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Single? Income Protection Is a Must

Why you should secure individual disability insurance

Being single means you can make your own choices and priorities without negotiation or compromise. However, there are drawbacks to the single life. If you were to suffer a setback, illness or injury, there is no one to take care of you or your income – no income protection. Without a partner’s second income, your finances could be drained quickly if you couldn’t work.

The chances of suffering a disability are greater than you may think. According to National Association of Insurance Commissioners, people in their 30s are three times more likely to suffer a disability than they are to die. The Social Security Administration states that a 20 year old has a three in 10 chance of becoming disabled before reaching retirement age. And, three out of 10 wage earners will become seriously disabled at some point in their lifetimes, according to the Social Security Administration.

Single people tend to have fewer financial obligations and responsibilities. However, they also tend to have smaller savings, which is bad news if a disability occurs. According to an article at CNNmoney.com, singles need to have a savings of at least six to 12 months of their income, or more depending on how much you earn. This savings could cover day-to-day expenses while you wait for disability insurance coverage to kick in, which could last up to 90 days.

Disabilities just don’t happen with accidents at work, they can be any random accident, a disease or an illness — anything that prevents you from earning a paycheck. In fact, the biggest causes of disability include heart disease, back injuries and cancer, with mental disabilities like anxiety and depression following close behind, according to the U.S. Department of Education and the National Institute on Disability and Rehabilitation.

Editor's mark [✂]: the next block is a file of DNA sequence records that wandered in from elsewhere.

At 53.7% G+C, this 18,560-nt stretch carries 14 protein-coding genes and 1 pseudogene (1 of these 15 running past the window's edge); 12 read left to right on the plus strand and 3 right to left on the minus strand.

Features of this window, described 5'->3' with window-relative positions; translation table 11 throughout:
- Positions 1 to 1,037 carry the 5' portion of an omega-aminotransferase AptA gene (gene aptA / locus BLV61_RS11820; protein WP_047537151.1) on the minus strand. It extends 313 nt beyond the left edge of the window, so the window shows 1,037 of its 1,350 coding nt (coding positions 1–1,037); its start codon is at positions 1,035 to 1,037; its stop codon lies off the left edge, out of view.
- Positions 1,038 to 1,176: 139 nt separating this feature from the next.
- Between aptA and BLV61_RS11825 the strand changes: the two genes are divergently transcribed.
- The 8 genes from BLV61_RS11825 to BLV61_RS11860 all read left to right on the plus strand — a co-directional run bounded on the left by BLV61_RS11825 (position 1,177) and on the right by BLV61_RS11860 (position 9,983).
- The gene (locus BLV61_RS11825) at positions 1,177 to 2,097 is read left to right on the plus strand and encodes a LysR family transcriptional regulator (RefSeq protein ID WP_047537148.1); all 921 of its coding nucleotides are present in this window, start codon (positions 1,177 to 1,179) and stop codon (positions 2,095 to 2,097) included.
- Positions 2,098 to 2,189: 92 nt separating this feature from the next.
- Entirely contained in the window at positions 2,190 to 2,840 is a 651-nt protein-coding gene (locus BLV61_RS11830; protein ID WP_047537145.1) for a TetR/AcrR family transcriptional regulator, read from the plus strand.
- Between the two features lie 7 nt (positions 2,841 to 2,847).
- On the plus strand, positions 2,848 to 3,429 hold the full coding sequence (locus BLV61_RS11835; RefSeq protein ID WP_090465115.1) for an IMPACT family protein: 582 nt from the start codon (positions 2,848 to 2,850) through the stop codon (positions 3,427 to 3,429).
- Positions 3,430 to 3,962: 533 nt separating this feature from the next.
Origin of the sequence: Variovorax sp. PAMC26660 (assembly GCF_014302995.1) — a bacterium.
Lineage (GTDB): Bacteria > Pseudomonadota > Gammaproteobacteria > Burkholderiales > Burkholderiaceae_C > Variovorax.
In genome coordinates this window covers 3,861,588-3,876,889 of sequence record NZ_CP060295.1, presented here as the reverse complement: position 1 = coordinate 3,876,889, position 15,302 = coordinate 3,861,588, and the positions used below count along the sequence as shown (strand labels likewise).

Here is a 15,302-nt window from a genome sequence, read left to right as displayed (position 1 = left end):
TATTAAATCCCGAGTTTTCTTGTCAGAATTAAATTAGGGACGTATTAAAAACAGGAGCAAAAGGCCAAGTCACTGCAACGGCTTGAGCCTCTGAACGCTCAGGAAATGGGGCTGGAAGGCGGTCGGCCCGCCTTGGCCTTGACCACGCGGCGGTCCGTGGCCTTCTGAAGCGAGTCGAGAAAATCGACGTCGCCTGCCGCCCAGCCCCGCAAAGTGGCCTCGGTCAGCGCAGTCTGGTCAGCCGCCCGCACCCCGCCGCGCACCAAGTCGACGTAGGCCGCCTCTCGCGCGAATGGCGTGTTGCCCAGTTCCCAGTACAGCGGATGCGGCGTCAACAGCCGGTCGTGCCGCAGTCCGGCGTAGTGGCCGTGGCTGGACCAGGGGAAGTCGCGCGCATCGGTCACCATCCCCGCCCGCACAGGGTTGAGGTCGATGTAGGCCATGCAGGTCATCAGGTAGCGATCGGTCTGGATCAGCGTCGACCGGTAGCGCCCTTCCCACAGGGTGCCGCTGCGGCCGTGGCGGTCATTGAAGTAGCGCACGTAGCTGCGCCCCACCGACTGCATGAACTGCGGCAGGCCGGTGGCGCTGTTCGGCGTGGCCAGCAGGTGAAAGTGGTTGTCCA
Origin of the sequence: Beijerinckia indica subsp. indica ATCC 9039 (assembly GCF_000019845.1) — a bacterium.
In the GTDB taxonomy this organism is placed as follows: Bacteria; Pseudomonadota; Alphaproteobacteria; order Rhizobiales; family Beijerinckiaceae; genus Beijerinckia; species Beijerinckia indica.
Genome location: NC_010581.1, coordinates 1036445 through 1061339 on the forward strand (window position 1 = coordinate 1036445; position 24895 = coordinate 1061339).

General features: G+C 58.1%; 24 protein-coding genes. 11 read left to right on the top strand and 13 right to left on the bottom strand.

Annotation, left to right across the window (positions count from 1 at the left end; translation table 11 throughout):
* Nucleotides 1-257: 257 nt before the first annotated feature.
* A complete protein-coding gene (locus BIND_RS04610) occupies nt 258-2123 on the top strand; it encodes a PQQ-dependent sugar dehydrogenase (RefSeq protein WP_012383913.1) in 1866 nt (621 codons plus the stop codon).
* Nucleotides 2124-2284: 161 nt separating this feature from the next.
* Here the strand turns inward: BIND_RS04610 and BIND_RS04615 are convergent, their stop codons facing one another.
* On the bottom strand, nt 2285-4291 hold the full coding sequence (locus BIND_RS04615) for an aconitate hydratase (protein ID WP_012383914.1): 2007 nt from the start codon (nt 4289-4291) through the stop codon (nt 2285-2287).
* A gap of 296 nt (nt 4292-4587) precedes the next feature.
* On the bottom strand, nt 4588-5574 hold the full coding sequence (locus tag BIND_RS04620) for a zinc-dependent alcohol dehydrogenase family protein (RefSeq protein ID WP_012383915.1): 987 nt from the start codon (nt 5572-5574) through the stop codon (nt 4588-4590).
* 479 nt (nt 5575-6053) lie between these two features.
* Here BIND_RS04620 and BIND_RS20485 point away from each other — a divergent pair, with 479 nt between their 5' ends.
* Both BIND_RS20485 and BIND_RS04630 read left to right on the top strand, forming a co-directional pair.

True, Social Security offers some income protection, but the wait is long and rejections are common. A safer way to protect yourself and your income is disability insurance. Bills don’t stop accruing if you stop working. However, with disability insurance, your monthly expenses (e.g., mortgage, utilities, car payments and medical bills) will be covered if you can’t work.

Do you already have a disability insurance policy? If you are not sure, ask your employer. If you do have a policy through work, find out what it covers, what the waiting period is and how long the policy pays out for. If your group policy offers minimal coverage, you should purchase personal disability insurance policy to supplement it. Personal disability insurance policies have many price and coverage options, so you can tailor a package that is right for you, your lifestyle and your budget.

Just because you’re single doesn’t mean you don’t need to be fiscally sound. Protect yourself, your income and your future by getting individual disability insurance protection.


  1. National Association of Insurance Commissioners
  2. Social Security Administration
  3. U.S. Department of Education and the National Institute on Disability and Rehabilitation
  4. Chatzky, Jean. “Single? You Need a Plan of Your Own.” CNNmoney.com. Nov. 27, 2007.